When I turn to the book of the new covenant, of the new dispensation of this age of grace in which we live, the first sentence of the first book, Matthew, reads like this: “The book of the generation of Jesus Christ, the Son of David, the Son of Abraham” [Matthew 1:1]. The book of the “genesis.” The Greek word translated here “generation” is “genesis.” The first book in the old covenant is Genesis—the beginning [Genesis 1:1]. The word that describes the introduction of this age of grace is the Greek word “genesis,” the book of the genesis of Jesus Christ [Matthew 1:1].
And here again, the beginning is the story of a woman. The angel Gabriel is sent to Elizabeth. And her husband, Zacharias, is told that in an old age, Elizabeth shall have a child who will be filled with the Holy Spirit from his mother’s womb [Luke 1:13-15]. Six months later, the same angel, Gabriel, is sent from the courts of heaven to Nazareth to announce to a virgin Jewish—a girl—by the name of Mary, that she is to be the mother of this foretold, foreordained Child [Luke 1:26-35]. “For the Holy Ghost shall come upon thee, and the power of the Highest shall overshadow thee: therefore also that holy thing that shall be born of thee shall be called the Son of God” [Luke 1:35]. It is the story of a woman; the genesis of the beginning of Jesus Christ, the Son of David, the son of Abraham, the Son of God [Matthew 1:1; Luke 3:38].
When He was raised from the dead, the genesis, the story of His resurrection, His immortality, is the story of a woman. Mary of Magdala, standing before the open tomb, wondering at what had happened; who had rolled the stone away? Why was it empty? Surely she thought someone had stolen His body and taken it away. And as she stood there, grieved, the risen, resurrected, glorified Lord spoke to her. And she, supposing Him to be the gardener, said, “Where have You laid Him that I may take Him away?” [John 20:11-15].
And the Lord pronounced her name as He had in the days of His Galilean ministry, and she recognized Him, the first one to see the Lord raised from the dead. And making her way at the commandment of the Savior, she ran to the apostles, saying, “He is alive. I have seen Him, Jesus lives!” [John 20:16-18]. It is the story of a woman.
When I read in history of the course of Western civilization, it is the gift to Christ, of the faith, the Christian persuasion, commitment of the Western world. And the genesis again is the story of a woman! When Paul and his companions went across the Hellespont into Macedonia, they found there a woman, a professional and businesswoman. She was from Lydia. In Asia Minor, in the Roman province of Asia, she was a seller of cloth to make beautiful garments out of, Lydia [Acts 16:14]. And she, with her women down by the riverside, held each Sabbath day, a prayer service of women [Acts 16:13]. And she was the first convert in the Western world, the first convert in Europe [Acts 16:15]. It began in the story of a woman!
And when I read the letters of the old and sainted apostle John, all of the disciples, all of the other apostles long since martyred, and John alone remains. He’s now a hundred years old. And he writes in this second epistle of John: “The elder, John, unto the elect lady and her children, whom I love in the truth; and not I only, but also all that have known the truth say Grace be with you, mercy, and peace, from God and Jesus, the Son of the Father” [2John 1, 3].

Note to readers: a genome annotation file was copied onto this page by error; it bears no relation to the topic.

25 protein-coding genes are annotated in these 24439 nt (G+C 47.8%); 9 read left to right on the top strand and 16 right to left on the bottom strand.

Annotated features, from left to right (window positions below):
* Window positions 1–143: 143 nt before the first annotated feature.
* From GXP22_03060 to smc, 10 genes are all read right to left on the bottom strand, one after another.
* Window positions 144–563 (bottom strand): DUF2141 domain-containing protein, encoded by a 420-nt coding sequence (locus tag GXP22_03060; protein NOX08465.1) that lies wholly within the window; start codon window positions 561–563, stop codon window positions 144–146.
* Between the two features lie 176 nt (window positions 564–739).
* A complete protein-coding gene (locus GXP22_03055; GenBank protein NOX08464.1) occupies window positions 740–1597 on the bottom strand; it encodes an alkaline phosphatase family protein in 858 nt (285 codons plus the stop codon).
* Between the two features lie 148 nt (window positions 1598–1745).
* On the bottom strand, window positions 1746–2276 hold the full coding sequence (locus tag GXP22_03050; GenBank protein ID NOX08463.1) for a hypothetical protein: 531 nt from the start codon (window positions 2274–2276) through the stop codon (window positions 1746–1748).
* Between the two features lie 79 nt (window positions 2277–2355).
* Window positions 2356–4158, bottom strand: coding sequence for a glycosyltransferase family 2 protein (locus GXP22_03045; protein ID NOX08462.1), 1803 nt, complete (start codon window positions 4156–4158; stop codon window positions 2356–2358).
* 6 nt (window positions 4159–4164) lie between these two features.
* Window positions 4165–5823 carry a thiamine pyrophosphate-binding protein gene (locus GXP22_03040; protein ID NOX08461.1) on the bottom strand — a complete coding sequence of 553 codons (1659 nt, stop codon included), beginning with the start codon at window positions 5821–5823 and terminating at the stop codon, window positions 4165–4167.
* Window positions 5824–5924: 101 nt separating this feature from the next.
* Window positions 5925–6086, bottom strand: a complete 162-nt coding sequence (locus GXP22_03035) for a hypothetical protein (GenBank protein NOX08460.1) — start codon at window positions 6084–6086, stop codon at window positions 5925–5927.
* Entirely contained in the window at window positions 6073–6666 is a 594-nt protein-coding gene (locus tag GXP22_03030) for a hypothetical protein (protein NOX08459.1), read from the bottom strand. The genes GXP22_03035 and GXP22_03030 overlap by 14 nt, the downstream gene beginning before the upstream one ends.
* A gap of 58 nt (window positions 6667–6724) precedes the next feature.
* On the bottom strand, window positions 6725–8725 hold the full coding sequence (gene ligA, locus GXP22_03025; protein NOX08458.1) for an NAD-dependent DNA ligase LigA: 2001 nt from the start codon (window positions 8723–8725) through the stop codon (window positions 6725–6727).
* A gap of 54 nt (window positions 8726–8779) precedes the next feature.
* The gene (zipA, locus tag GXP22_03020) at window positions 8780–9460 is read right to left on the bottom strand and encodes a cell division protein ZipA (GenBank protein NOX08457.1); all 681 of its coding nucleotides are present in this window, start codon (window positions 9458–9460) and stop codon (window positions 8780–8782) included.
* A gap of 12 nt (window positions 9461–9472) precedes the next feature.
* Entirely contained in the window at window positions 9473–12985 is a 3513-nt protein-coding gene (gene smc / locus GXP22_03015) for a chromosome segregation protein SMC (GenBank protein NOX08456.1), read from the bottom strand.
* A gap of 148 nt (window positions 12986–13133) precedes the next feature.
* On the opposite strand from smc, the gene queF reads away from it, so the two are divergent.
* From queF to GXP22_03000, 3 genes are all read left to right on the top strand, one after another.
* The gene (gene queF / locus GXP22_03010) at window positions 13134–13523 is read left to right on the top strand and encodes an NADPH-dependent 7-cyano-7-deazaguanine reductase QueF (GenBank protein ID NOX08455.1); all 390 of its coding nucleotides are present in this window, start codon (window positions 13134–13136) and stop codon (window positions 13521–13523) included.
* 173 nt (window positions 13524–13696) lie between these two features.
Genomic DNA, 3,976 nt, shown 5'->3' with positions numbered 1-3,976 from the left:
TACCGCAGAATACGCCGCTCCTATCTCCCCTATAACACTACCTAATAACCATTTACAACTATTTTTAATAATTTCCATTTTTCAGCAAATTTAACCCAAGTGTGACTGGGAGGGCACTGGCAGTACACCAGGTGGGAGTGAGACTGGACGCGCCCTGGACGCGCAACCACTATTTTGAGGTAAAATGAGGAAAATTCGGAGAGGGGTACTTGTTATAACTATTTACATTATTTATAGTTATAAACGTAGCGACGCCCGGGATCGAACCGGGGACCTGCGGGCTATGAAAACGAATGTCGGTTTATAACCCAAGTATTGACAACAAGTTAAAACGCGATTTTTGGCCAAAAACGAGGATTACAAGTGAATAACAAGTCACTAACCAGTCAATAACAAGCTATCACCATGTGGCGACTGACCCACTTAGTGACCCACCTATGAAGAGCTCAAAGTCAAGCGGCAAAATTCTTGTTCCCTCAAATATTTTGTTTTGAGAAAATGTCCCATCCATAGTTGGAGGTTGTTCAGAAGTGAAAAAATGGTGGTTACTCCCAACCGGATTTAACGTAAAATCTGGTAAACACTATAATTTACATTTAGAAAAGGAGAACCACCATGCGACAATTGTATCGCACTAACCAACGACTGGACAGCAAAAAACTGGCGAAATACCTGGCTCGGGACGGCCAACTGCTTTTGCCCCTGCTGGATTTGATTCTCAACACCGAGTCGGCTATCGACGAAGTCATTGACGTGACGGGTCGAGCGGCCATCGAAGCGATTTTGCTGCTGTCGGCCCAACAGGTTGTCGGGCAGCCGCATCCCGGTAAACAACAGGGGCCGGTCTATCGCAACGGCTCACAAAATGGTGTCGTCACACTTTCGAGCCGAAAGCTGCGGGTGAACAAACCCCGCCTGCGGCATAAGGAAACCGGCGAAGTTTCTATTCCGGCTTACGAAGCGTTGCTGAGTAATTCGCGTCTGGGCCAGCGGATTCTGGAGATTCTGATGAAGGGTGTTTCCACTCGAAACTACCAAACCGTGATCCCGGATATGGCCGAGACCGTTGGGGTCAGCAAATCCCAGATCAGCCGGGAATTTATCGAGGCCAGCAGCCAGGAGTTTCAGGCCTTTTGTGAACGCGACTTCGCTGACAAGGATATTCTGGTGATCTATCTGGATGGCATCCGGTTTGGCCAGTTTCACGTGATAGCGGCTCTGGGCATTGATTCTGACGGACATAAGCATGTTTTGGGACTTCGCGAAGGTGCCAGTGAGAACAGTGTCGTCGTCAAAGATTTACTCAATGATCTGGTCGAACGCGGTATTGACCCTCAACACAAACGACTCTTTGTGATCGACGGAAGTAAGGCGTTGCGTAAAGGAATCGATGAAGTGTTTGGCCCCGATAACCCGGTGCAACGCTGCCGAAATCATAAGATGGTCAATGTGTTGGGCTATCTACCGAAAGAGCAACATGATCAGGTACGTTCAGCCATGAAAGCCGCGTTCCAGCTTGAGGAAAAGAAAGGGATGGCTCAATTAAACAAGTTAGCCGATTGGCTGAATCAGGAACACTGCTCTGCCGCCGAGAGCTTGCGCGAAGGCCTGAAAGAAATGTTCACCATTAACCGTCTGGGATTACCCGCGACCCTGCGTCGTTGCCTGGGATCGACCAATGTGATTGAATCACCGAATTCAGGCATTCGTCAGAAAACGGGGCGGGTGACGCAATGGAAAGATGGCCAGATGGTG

Who is this elect lady? And whose children have been won to the faith and walk in the truth of our Lord? [2 John 1:4]. I don’t know. It but represents the preaching of the gospel in unknown places throughout the Greco-Roman empire. And entering into the heart of a devout woman, the gospel grew and flourished and brought life and light and salvation to humanity, to an elect lady, to a glorious woman somewhere, and her children.
In return, the Christian faith has elevated womanhood and motherhood beyond anything that we who live in Christendom could ever realize. It is hard for us to go back into those ancient days and to be sensitive and aware of how a woman was considered and treated and looked upon in that ancient world.
For example, Socrates, whom I would think would be chosen as representative of the finest in Greek culture, Socrates said, “I thank the gods that I am a Greek and not a barbarian.” All of those people back there divided themselves from others. To the Roman, all others were provincials. To the Jew, all others were Gentiles. To the Greek, all others were barbarians. “I thank God—I thank the gods,” said Socrates, “that I am a Greek and not a barbarian. I thank the gods that I am a freeman and not a slave, and I thank the gods that I am a man and not a woman.” He had cause to be grateful. She was chattel property.
In the Muslim world, a vast, vast, vast area of this globe, I was talking in the Levant to a wealthy Muslim Mohammedan merchant. And I said to him, “How many wives do you have?” He said, “Four. That’s the limit of the law in the Koran. I have four. But my son there”—he pointed out to him—”my son, he has just two. But he will be prosperous also. And when he is, he’ll be able to have four.”
So I asked that Mohammedan merchantman, “You have four? Do you have just four, or can you divorce them and you can have another four?” He said, “Yes. I am limited to four at a time.” Well, I said, “What do you do when you divorce one of the four? You’re tired of her, weary of her, and you divorce her.” He says, “All I need to do is to say ‘You get the’”—and he used a curse word, H-E double L — “‘out of here.’ And that’s all.” And he can divorce that woman with a curse and get him another woman. That is the whole Islamic world!
Have you been to India? The Hindu and its faith is no better. They believe in the transmigration of the soul. And if you’ve been bad, you’ll come back into this world a monkey. If you’ve been worse, you’ll come back as a spider. But if you’ve been terrible, you’ll come back as a woman; Hinduism today.